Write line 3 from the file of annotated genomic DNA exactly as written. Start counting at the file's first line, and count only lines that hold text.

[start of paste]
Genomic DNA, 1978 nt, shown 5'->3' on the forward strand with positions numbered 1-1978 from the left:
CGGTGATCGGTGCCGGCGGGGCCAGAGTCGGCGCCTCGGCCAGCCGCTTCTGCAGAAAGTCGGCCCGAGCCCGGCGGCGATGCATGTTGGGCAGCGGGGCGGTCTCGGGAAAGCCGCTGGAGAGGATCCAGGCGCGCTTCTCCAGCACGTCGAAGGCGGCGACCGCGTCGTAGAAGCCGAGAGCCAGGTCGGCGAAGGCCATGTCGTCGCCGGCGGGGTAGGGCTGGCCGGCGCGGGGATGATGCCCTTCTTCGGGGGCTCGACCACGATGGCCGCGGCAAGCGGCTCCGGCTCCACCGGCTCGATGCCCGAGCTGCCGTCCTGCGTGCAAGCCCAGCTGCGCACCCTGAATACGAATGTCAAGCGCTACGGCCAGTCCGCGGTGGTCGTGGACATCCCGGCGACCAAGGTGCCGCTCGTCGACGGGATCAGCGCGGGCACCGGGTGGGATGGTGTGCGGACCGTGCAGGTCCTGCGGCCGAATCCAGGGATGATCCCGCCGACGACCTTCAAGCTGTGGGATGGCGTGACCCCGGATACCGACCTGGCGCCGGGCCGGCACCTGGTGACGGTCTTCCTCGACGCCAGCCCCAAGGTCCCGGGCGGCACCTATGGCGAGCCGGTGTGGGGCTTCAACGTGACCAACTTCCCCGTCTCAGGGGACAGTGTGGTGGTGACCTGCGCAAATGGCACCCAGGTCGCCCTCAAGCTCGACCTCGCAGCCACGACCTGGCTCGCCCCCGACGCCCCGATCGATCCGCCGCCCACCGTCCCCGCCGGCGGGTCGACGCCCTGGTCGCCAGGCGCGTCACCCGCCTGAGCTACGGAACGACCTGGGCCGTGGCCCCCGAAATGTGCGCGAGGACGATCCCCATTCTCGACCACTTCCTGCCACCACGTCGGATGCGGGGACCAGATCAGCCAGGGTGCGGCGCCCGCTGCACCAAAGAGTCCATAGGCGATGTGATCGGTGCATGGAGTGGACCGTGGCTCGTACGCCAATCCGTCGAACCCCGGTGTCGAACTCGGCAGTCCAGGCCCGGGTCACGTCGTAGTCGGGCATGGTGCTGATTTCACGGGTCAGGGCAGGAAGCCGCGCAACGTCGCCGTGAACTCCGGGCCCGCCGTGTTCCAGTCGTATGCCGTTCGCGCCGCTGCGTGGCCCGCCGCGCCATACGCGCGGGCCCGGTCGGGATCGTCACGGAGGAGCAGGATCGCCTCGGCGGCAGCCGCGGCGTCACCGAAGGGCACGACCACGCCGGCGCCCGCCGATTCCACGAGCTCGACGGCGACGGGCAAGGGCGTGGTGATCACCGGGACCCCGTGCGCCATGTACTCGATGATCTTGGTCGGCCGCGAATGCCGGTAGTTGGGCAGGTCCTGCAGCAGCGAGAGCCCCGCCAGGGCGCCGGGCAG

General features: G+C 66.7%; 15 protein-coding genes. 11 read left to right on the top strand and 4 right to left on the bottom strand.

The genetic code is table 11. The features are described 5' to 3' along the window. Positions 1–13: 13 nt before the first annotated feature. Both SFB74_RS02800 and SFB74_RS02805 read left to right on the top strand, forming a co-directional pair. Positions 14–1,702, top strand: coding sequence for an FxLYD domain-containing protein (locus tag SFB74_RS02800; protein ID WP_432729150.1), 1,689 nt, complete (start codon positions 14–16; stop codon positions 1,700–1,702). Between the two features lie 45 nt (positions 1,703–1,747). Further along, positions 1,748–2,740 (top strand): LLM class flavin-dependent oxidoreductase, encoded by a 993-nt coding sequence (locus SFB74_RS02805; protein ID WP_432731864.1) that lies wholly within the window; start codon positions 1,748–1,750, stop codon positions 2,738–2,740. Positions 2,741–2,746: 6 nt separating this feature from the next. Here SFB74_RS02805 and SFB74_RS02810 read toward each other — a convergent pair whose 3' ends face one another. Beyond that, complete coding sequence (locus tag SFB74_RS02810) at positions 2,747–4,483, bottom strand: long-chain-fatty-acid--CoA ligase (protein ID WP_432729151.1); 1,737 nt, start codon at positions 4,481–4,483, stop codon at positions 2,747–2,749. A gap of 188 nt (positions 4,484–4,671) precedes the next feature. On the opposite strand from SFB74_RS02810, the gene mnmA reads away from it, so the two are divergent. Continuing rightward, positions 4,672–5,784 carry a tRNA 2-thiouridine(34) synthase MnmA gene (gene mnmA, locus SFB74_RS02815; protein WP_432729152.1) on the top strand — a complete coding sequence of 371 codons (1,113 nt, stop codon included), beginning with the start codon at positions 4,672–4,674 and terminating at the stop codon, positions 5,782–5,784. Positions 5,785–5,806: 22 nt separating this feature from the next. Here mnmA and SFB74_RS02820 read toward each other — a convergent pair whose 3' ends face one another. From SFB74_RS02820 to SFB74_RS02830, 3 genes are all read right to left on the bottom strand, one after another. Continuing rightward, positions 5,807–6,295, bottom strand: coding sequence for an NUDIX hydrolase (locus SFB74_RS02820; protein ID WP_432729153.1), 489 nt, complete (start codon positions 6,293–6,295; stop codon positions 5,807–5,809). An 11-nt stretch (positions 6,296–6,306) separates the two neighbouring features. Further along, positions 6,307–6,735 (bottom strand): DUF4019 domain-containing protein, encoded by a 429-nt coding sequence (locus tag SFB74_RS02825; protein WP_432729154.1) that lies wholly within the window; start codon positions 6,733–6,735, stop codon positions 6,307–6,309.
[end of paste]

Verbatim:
General features: G+C 66.7%; 15 protein-coding genes. 11 read left to right on the top strand and 4 right to left on the bottom strand.